That said, I like rain collection as a starting point. First reason why is because it's passive. You don't need to expend much energy at all to harvest it. The larger your roof or collection surface is, the quicker it works. Second reason is because it's a much purer source than a stream. Depending on how well you maintain your system, you could probably drink for a few days without further treating it. I'd probably still filter it and boil (especially if it's sat for an extended period of time). Finally it's cheap and you cans scale it up or down as needed. You can start small with a tarp and a couple 5 gallon buckets and build your system up as your can more closely analyze how much you consume.

Wells are expensive. My father put one in at his cabin. I forget what the price was, but I know if they had to go much deeper, it would have exceeded his budget. The water can also contain mineral content that discolors your clothes or appliances. We constantly battle stains in our sinks and other surfaces. I know you can drink our well water, but we don't trust it yet until we get our filter system dialed in.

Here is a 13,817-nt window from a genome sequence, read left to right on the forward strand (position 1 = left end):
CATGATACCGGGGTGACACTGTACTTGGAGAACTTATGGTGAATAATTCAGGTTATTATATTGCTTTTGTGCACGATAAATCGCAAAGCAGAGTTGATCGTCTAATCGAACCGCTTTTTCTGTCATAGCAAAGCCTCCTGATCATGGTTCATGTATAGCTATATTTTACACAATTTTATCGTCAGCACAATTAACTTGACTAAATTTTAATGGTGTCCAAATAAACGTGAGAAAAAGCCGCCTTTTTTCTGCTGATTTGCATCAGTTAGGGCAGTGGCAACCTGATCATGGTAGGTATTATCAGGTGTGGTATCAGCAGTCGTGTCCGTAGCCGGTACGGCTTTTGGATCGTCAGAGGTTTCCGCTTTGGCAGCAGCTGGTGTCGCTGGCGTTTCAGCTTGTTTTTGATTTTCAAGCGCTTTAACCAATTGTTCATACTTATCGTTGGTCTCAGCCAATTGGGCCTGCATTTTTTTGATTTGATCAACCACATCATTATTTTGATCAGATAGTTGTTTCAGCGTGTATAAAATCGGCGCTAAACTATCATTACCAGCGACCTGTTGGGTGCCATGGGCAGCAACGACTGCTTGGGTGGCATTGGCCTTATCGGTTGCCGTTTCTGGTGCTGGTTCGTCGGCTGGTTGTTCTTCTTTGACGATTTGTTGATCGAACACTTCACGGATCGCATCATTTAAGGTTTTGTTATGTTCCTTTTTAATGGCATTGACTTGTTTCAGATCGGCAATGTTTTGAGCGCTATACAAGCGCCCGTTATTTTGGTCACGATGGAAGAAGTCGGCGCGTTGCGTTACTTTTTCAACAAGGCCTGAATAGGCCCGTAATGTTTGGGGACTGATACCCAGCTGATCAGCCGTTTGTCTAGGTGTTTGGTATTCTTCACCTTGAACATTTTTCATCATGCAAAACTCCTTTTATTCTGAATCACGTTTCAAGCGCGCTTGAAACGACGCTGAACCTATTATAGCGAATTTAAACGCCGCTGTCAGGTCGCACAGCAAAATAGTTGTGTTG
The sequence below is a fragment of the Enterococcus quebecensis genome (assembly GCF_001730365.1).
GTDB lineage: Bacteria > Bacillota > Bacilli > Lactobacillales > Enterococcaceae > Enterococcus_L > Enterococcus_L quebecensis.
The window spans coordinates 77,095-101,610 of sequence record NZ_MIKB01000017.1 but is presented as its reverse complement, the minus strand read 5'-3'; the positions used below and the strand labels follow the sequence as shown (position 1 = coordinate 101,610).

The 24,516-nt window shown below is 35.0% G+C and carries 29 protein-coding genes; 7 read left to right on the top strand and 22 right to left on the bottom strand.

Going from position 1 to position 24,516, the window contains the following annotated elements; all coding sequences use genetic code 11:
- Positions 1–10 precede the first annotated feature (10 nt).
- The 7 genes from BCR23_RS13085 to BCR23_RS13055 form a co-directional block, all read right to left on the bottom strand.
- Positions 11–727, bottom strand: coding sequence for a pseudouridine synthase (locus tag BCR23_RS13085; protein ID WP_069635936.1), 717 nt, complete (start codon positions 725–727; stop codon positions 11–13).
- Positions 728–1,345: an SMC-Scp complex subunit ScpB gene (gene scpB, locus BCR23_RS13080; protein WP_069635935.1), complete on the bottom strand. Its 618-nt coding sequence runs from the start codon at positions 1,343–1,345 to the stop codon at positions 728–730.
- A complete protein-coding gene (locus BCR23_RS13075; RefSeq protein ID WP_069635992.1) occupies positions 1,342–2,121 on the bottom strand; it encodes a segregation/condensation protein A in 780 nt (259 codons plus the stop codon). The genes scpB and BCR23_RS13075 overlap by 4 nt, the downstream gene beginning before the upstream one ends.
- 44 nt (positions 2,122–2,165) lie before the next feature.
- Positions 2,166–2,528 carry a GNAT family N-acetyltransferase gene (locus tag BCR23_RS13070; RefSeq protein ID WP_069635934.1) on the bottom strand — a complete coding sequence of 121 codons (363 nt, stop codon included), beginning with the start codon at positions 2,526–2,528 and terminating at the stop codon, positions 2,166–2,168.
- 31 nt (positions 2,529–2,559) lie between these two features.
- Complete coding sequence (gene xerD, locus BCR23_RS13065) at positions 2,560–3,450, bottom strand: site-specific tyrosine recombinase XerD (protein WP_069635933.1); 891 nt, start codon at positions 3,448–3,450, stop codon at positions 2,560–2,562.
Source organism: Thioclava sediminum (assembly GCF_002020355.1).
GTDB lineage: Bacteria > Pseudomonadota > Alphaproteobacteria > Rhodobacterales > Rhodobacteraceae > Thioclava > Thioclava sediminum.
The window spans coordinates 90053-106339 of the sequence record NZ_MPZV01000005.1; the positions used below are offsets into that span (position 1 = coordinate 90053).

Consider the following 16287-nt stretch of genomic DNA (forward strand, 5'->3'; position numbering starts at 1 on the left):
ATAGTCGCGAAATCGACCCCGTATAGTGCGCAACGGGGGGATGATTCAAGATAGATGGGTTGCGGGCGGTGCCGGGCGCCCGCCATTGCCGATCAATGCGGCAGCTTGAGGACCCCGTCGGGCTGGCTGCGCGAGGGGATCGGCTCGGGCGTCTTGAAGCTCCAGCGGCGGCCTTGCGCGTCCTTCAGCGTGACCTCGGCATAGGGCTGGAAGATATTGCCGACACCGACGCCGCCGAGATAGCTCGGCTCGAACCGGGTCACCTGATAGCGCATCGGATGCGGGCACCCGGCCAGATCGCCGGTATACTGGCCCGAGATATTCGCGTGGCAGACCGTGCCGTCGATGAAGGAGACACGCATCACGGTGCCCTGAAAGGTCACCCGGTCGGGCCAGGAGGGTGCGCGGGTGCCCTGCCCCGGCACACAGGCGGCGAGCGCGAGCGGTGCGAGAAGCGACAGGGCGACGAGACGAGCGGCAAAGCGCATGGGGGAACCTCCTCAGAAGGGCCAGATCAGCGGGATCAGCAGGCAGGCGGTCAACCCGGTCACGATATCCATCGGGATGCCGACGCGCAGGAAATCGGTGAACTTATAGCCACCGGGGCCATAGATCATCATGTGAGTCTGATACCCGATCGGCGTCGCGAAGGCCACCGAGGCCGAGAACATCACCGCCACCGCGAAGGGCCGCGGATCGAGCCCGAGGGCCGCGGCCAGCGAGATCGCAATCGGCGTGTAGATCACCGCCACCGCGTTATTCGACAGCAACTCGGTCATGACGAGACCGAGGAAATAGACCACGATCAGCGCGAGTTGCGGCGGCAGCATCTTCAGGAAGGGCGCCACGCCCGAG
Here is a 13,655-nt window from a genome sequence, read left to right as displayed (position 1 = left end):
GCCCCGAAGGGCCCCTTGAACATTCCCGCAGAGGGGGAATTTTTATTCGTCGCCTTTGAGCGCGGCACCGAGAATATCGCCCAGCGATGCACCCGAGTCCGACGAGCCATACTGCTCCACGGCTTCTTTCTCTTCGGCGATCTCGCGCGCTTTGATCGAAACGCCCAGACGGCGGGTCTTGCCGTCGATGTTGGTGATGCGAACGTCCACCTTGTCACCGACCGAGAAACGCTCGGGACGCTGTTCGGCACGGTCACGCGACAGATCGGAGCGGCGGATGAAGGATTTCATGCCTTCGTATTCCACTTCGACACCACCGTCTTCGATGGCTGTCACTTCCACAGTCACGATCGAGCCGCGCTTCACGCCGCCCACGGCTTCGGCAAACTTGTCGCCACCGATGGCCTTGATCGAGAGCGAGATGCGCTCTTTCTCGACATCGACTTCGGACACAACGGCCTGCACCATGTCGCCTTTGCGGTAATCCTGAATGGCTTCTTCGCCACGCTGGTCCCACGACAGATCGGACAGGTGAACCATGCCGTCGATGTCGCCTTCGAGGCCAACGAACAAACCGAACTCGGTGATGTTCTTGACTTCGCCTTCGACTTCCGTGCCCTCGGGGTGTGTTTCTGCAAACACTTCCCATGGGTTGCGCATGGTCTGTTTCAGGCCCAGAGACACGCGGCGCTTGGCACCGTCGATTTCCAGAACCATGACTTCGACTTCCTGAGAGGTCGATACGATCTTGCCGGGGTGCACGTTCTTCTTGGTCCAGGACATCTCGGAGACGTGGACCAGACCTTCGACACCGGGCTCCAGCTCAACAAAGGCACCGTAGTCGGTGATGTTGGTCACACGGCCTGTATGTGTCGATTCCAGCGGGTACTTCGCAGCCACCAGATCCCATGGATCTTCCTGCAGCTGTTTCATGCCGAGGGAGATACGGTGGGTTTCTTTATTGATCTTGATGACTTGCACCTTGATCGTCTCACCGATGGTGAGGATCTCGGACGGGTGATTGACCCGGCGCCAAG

Above ground sources are great, but you'd consume valuable time and resources to get the water you need. I'd rather spend muscle, fuel, or both on other preps if possible.

The well clearly wins the convenience award though... and that says something too I guess.
 

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Drilling or boring a well can vary from a moderately difficult job for one person to an impossible job for well equipped professionals.

If you are actually planing to "dig" your well be prepared for a dry or very muddy water. A lot of homestead had them for hundreds of years.

Then you must be aware of contamination. I live with a creek across the back of my property and a well is safer than that.

Do you know a good dowser?
 

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Were getting a well drilled soon.. its gonna set us back 5gs and will be 180' deep. I want to set up a hand crank pump so if power goes out I'll be OK.
 

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There are several companies which sell well drilling equipment. As I recall from a while back, Deep Rock was one. Don't know if they still exist.
Do you need a permit? Are you going to do it in secret?
We've been on well and septic for 30 years. I'm planning for a small generator to run the pump as needed to fill the bathtub, etc. in a power failure. Long term, ???
Probably a solar setup Possibly one of those "solar generators". Still checking them out. The right one would double for travelling in the RV.